This summer, the Walton Family Foundation launched a regional arts organization (official name pending) whose mission is to become a conduit linking the rich arts and cultural tapestry of Northwest Arkansas. In July, arts administrator wunderkind Allyson Esposito came on board as executive director. Esposito has an impressive -- and impressively varied -- resume that includes a position as senior director of arts and culture for The Boston Foundation. Esposito is also a lawyer as well as a dancer who has trained since the age of 3 and started her own dance company while living in Chicago.
Q. Why does our region needs this new organization?
A. In my short time living in Northwest Arkansas, I have found it to be a region of diverse, culturally distinct communities with complementary assets. However, there has been no central arts organization that exists to unite our communities and cultures.
We have a real opportunity to celebrate local artists and creatives, diverse voices and the rapid rate at which our region is changing. We have the chance to model, elevate and empower -- infusing Northwest Arkansas with the highest quality, most representative art and entertainment.
Q. New role, new organization: do you ever find yourself overwhelmed by the tasks ahead?
A. I will admit that I love being overwhelmed. Truly, I am fortunate to be able to work every day to effect change and solve complicated, seemingly intractable problems at a systems level. I am a person who relishes being in the beginning of a new project or job.
I spent the first part of my career in consulting, which taught me to come up to speed quickly and how to talk to almost anyone. Then I got my law degree, which taught me how to deeply analyze every action. For the last 10 years, I have worked to completely overhaul three existing arts philanthropies -- a family foundation, a large city agency and one of the country's oldest and largest community foundations -- creating all new, large-scale programs and systems in support of artists and creatives of all kinds. But most of all, I am a creative -- an artist and a maker -- and the most thrilling moments of my creative process are always two: the blank canvas and when it begins to all come together.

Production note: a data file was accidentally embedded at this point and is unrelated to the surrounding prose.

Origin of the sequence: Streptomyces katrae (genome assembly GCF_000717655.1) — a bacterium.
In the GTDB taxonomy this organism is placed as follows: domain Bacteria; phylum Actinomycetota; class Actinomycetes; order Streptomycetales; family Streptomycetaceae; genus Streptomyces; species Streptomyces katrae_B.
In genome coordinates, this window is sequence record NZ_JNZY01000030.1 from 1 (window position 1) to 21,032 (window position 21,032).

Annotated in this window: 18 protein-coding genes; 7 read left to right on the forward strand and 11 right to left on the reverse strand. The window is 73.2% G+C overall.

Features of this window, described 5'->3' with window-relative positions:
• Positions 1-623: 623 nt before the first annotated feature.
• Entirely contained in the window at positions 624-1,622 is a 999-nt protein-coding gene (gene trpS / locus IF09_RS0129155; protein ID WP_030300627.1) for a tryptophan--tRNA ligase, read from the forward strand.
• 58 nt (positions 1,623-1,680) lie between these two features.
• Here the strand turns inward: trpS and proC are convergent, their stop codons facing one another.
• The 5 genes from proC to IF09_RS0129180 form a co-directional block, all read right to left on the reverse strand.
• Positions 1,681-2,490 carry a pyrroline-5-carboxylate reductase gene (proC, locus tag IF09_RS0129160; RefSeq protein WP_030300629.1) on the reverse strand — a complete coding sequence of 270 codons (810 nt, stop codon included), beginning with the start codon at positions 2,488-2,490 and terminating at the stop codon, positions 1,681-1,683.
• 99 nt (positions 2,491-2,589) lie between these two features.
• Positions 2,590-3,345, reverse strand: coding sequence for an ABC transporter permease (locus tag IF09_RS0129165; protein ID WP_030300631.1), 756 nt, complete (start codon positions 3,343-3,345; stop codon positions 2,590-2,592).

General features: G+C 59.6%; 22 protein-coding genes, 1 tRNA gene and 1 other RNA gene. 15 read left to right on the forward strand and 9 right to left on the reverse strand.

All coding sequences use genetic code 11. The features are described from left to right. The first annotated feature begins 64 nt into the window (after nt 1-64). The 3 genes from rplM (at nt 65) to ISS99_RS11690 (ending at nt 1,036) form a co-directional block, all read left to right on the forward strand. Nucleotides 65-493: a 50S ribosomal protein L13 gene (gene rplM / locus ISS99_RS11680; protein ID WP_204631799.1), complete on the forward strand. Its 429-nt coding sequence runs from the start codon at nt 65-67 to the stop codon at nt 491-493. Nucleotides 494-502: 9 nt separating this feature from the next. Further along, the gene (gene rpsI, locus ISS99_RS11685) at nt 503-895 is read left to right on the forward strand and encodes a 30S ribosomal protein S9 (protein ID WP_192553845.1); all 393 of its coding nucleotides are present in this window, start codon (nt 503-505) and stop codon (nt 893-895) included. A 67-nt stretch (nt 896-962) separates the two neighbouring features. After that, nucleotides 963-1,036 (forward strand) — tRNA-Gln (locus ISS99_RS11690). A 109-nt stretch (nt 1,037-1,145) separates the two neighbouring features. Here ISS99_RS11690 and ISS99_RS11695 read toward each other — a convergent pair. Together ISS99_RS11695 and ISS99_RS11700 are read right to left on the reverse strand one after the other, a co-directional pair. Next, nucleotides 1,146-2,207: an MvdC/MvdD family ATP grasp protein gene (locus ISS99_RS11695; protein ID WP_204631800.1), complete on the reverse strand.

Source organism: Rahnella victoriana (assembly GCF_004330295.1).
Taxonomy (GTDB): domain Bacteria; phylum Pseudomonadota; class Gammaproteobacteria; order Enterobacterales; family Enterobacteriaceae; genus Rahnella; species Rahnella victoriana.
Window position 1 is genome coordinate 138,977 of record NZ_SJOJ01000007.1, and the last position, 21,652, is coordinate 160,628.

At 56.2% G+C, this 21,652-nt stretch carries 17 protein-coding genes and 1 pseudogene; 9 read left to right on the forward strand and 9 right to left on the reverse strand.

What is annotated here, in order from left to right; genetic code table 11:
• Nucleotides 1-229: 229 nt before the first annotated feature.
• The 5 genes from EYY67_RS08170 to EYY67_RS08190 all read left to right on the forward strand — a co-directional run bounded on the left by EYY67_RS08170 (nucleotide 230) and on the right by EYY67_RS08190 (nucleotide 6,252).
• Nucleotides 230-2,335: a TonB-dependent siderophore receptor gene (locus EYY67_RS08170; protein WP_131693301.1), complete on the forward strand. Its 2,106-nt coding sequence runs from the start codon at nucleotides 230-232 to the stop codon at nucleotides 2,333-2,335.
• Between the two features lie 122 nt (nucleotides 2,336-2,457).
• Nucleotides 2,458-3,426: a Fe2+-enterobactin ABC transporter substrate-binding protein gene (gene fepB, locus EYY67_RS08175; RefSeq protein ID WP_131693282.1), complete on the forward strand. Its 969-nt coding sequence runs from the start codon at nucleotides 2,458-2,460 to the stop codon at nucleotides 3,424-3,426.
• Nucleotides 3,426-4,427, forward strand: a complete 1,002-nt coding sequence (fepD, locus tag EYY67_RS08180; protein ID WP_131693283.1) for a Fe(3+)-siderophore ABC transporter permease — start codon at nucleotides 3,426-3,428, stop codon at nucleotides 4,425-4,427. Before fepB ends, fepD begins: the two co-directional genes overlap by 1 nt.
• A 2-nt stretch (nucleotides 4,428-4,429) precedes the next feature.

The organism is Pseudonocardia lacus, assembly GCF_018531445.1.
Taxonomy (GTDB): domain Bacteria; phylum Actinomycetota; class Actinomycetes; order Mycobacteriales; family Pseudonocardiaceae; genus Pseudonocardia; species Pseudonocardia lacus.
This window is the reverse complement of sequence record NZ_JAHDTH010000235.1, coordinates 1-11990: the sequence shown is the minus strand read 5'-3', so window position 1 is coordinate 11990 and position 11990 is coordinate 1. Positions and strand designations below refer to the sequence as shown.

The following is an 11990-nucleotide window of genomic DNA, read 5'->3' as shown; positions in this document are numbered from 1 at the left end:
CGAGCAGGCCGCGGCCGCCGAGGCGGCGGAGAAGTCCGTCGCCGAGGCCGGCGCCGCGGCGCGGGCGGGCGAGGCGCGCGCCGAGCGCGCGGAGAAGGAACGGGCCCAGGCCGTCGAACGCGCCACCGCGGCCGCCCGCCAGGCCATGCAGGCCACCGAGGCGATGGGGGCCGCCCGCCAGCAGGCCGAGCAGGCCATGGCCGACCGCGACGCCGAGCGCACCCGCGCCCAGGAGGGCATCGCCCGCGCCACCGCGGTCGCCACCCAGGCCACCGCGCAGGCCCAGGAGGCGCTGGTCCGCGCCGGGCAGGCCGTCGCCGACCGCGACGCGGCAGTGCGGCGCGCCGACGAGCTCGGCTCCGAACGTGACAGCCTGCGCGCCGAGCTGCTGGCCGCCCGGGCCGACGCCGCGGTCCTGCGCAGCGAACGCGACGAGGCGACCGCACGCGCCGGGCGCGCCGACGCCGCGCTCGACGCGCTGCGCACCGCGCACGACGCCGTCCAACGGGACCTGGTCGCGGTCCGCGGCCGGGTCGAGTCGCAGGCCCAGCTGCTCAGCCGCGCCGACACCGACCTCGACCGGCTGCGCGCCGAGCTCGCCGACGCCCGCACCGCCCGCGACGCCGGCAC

Q. What do you hope to accomplish by the end of the year?
A. There are a few major initiatives and programs we will be launching in 2020.
First, we plan to work with each of the city governments in the largest towns in Northwest Arkansas over the next two years, supporting the cities to develop unique, comprehensive cultural plans.
Cultural planning is a communitywide process used to create a vision and road map for cultural and economic growth. Once the city plans are complete, we will aggregate themes into a regionwide plan for arts and culture that provides a collective vision for Northwest Arkansas as a center for innovative, exciting and equitable arts, culture and creativity at all scales in 10 years.
While conducting cultural planning, we aim to provide grant funding programs and professional and organizational development resources for local artists and arts organizations.
Finally, we will support the development of the local music industry.
By the end of the year, I hope we have a name for this organization!
Q. You've worked in Boston and Chicago -- will adjusting to life in Northwest Arkansas be difficult for you? Are there any similarities you're finding, despite the disparity in population? Anything that you're happy to find here that you did not find in either of those large city hubs?
A. I am a diehard Chicagoan -- deeply engrained -- and truly thrive in big city environments. But the thing my husband and I most like to do together is to get outside and be active somewhere beautiful. We are really appreciating the increased access to nature and a new part of the country to explore. And moving somewhere previously so unknown to us is the ultimate adventure.
We have a two-and-a-half-year-old daughter, and I am enjoying being able to spend more time with her with a lesser commute. The overwhelmingly family-friendly vibe makes it easier and more fun to integrate her into the other parts of my life and vice versa.